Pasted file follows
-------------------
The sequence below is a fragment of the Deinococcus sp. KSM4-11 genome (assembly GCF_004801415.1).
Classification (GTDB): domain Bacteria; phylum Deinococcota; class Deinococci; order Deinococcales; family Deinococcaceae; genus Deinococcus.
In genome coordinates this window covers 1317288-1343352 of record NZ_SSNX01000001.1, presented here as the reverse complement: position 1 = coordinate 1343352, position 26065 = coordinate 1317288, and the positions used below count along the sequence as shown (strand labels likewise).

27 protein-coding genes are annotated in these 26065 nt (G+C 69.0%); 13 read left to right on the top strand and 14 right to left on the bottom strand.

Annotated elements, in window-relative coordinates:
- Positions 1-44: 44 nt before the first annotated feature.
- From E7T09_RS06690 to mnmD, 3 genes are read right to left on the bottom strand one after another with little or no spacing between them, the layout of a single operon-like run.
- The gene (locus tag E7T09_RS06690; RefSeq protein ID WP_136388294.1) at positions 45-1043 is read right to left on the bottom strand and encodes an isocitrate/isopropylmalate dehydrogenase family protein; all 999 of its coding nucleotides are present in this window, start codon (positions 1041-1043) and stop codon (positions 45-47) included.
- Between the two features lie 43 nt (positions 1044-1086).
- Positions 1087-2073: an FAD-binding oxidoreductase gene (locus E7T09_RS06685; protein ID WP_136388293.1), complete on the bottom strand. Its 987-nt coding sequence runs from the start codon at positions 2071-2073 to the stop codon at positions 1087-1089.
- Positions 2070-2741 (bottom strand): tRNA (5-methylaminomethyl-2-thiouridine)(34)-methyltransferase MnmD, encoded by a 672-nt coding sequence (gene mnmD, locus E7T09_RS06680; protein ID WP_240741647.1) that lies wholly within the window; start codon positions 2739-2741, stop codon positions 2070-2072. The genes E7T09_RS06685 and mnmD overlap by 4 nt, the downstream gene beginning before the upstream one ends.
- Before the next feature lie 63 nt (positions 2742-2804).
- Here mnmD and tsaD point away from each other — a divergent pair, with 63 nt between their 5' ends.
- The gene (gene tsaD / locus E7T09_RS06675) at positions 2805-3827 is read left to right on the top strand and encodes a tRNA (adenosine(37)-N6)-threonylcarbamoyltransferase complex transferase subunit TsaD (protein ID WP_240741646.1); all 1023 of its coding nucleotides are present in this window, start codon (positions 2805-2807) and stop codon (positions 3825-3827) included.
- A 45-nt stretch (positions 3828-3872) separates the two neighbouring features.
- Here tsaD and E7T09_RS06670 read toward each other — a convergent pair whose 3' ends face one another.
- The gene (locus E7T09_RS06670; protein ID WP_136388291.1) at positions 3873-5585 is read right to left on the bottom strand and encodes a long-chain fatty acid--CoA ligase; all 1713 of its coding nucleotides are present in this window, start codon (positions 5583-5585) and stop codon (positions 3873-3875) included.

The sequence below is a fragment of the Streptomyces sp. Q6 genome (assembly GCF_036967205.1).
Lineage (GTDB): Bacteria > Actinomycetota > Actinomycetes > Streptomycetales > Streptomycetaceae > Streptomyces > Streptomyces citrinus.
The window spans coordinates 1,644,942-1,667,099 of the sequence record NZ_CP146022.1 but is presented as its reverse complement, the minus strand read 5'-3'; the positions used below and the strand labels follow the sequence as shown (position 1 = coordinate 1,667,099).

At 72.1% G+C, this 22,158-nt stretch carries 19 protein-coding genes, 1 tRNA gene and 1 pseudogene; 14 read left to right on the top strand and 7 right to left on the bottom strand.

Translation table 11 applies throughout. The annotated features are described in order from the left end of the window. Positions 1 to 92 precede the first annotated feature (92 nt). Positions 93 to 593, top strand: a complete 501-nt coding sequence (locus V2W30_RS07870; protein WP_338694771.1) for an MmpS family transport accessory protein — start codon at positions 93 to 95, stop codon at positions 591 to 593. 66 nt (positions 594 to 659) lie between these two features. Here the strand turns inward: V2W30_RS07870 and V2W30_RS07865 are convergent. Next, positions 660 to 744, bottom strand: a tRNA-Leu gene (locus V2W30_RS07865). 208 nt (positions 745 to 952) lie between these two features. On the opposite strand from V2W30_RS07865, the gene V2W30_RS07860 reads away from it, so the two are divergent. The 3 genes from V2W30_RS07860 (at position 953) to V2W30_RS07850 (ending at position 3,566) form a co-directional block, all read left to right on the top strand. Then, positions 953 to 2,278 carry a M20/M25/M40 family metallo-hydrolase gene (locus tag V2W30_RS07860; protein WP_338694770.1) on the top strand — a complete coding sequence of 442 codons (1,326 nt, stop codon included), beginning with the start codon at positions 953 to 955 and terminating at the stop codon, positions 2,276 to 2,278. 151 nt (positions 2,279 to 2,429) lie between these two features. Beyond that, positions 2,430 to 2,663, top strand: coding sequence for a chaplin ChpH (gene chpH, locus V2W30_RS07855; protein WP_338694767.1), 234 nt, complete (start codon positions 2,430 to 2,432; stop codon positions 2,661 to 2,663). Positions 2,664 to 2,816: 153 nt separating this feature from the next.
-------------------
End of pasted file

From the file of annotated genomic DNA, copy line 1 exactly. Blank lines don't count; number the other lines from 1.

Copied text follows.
The sequence below is a fragment of the Deinococcus sp. KSM4-11 genome (assembly GCF_004801415.1).